Finally, and in the case of countries subject to an EDP, an additional safeguard is included, relating to the maximum deviation of expenditure from the planned adjustment path, to avoid systematic errors. Thus, actual net primary expenditure in each year may not deviate by more than 0.3 percent of GDP from the annual target, nor by more than 0.6 percent cumulatively over the total adjustment period.

The assessment of these safeguards is complicated, pending details from the commission on certain calculation rules. It should be noted that the deficit safeguards, although they reduce flexibility, make some sense. The debt safeguard, however, is unnecessarily complex.

Q3: Will the new rules work?

A3: The new rules undoubtedly represent considerable progress and modernization compared to the previous ones, but they have two fundamental problems: they only partially meet the objective of creating a simple, flexible, and credible framework, and they are inadequate for the current geopolitical context.

As far as simplicity is concerned, the abandonment of the “structural deficit” as a control variable for a criterion such as net primary expenditure is to be welcomed because it will reduce controversies around the discussion of the “structural deficit” and the “output gap.” However, structural variables are still present (in the debt sustainability analysis, in the calculation of cyclical unemployment expenditure, and the minimum deficit reduction and deficit resilience safeguards, for example). On the other hand, the safeguards unnecessarily multiply the control variables and reduce simplicity.

As for flexibility, it has been improved with the customization of adjustment plans and their possible extension, but it has been limited with various restrictions, such as the maintenance of the three percent deficit and 60 percent debt benchmarks—arbitrary values that reflect nothing more than the legacy of the era that created the euro that now has little to do with the investment needs of today's world. This is true both in terms of green and digital transition and defense, as well as with the safeguards, which introduce strong restrictions on this customization of adjustment paths, forcing the adoption of minimum deficit and debt reduction rules that often do not make economic sense.

Credibility, unfortunately, is the most fragile part of the new rules. The likelihood of effective compliance with them is affected by several factors. First, the maintenance of the 3 percent deficit and 60 percent debt benchmarks, which have no theoretical justification, and therefore whose compliance is not very credible. Secondly, the institutional distribution of roles: the mere advisory role of the independent fiscal institutions places the burden of compliance on the commission and the council, as in the previous rules (a model that has proven ineffective). Moreover, the commission's credibility is undermined by the management of NextGenerationEU funds, particularly when it comes to demanding structural reforms (largely limited to calling for legislative milestones, regardless of their actual implementation) or assessing investments (focusing on control of the legality of spending, rather than on control of efficiency or structural impact).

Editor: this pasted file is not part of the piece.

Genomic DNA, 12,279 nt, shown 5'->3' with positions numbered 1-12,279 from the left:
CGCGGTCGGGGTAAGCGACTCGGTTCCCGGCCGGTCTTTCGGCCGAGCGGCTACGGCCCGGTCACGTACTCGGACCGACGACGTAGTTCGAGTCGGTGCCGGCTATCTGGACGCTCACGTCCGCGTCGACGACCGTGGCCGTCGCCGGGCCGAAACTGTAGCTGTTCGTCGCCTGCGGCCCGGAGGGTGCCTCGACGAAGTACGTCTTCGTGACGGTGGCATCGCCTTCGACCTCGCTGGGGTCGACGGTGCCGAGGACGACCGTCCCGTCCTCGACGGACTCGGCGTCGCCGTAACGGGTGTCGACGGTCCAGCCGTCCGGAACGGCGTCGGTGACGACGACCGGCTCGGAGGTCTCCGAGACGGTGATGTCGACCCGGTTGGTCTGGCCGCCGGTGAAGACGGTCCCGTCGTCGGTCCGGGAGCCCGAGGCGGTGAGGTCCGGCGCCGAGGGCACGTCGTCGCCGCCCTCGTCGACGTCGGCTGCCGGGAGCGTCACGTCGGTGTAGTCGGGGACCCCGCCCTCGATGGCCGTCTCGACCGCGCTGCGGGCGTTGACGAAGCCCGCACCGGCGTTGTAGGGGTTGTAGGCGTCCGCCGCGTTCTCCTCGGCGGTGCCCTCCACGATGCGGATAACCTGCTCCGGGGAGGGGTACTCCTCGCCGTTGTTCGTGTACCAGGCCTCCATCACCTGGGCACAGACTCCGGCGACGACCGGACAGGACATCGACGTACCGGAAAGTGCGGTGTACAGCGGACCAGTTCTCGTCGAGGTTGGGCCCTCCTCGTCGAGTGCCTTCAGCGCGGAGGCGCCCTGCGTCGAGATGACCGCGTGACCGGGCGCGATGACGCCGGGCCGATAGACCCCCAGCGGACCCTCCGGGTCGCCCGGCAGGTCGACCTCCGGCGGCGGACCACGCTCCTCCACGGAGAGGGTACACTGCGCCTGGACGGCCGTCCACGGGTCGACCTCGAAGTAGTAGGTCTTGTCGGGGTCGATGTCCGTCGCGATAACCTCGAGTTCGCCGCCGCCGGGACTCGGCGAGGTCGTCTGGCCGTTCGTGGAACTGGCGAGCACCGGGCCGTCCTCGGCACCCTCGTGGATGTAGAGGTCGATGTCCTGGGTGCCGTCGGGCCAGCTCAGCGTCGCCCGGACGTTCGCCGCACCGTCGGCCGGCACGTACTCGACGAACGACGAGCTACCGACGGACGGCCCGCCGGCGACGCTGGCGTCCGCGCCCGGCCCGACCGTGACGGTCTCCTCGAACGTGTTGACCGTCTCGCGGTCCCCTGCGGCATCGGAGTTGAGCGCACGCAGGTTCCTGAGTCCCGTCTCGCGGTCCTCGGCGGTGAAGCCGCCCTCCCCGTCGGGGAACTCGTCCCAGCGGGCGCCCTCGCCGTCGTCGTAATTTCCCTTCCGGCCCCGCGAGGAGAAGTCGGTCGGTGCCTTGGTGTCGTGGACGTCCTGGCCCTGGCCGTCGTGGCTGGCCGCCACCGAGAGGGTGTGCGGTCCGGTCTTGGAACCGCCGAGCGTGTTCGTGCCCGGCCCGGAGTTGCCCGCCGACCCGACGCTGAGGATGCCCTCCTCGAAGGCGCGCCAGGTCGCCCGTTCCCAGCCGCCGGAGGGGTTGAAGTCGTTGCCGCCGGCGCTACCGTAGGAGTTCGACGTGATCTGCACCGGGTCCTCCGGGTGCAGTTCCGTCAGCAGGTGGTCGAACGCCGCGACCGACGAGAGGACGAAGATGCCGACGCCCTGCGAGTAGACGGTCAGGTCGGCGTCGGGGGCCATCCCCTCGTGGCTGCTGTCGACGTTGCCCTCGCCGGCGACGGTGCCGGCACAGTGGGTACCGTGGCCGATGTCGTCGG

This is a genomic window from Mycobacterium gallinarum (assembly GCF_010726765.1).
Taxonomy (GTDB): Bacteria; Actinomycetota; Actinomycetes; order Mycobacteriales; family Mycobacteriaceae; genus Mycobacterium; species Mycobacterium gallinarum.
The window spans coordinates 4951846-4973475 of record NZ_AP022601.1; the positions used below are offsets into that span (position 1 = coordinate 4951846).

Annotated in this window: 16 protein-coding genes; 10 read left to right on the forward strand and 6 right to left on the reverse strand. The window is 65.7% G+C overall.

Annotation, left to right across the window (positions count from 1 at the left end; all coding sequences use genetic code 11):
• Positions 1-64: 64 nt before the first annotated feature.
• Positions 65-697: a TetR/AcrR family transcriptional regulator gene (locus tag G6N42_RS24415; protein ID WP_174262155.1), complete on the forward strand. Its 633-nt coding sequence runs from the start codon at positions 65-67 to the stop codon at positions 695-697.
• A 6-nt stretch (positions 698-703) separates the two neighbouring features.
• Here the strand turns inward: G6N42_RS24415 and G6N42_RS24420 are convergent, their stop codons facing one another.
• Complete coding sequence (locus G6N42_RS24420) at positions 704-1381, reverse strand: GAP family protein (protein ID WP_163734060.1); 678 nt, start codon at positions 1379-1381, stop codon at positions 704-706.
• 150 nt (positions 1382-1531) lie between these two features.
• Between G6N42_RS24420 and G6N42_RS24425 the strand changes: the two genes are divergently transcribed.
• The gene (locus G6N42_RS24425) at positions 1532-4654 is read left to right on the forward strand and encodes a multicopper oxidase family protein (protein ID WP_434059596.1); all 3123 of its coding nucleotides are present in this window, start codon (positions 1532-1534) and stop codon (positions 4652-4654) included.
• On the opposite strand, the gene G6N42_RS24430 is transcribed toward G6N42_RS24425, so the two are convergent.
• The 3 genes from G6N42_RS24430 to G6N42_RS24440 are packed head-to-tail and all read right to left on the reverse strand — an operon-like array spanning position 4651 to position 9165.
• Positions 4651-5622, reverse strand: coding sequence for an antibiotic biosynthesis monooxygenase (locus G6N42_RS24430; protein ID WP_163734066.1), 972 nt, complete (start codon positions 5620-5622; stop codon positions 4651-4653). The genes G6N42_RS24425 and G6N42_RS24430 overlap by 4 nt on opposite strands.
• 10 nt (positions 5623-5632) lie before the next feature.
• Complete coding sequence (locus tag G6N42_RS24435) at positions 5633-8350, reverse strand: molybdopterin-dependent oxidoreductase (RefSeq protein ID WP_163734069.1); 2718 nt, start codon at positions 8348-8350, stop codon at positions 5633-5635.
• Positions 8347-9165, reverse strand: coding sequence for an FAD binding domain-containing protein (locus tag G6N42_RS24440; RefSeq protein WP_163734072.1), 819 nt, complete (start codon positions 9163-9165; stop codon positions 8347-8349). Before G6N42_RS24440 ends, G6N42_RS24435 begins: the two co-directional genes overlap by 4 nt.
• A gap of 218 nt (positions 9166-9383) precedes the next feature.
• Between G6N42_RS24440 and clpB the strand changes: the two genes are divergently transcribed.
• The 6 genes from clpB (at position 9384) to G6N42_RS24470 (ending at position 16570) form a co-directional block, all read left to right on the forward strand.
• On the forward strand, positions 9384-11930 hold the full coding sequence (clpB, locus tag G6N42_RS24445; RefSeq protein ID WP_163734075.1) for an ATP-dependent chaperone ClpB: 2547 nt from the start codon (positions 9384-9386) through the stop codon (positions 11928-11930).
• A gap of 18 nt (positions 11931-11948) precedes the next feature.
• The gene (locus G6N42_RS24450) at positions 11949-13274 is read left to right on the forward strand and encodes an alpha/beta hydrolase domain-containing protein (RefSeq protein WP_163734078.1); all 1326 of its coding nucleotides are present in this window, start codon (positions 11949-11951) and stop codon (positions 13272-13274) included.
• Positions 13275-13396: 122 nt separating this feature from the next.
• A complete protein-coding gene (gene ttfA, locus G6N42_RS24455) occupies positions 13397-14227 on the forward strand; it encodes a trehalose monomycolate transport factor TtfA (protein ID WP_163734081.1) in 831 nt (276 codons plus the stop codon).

As for sanctions, their amount has been reduced in exchange for a theoretically stricter application. In case of noncompliance, half-yearly fines will be imposed amounting to 0.05 percent of GDP until the country reacts (with no limit on cumulative fines). Other proposals of moral sanctions or conditionality on EU funds were finally rejected. The problem is that fines continue to be pro-cyclical, further damaging the member state's fiscal position, and undermining their credibility.

Finally, an essential problem with these rules is that they are inadequate for the current geopolitical context and that their negotiation has not been linked to the creation of a permanent fiscal capacity at the EU level. The current rules, by focusing exclusively on ensuring the sustainability of ember states' finances, jeopardize the growth of the European Union as a whole. If effectively implemented, they will significantly reduce public investment in the most indebted member states, increasing real divergences in the European Union and generating underinvestment in the provision of public goods at the European level. The European Union needs fiscal rules—of that there is no doubt—but it also needs to finance its long-term investment needs, its green and digital transition, an agile and competitive industry able to compete with other blocs that are pursuing aggressive industrial policies, and a defense framework capable of dealing with growing global threats.

Federico Steinberg is a visiting fellow with the Europe, Russia, and Eurasia Program at the Center for Strategic and International Studies in Washington, D.C, and a senior analyst at the Royal Elcano Institute. Enrique Feás is a senior analyst at the Royal Elcano Institute.

Enrique Feás

Senior Analyst, Royal Elcano Institute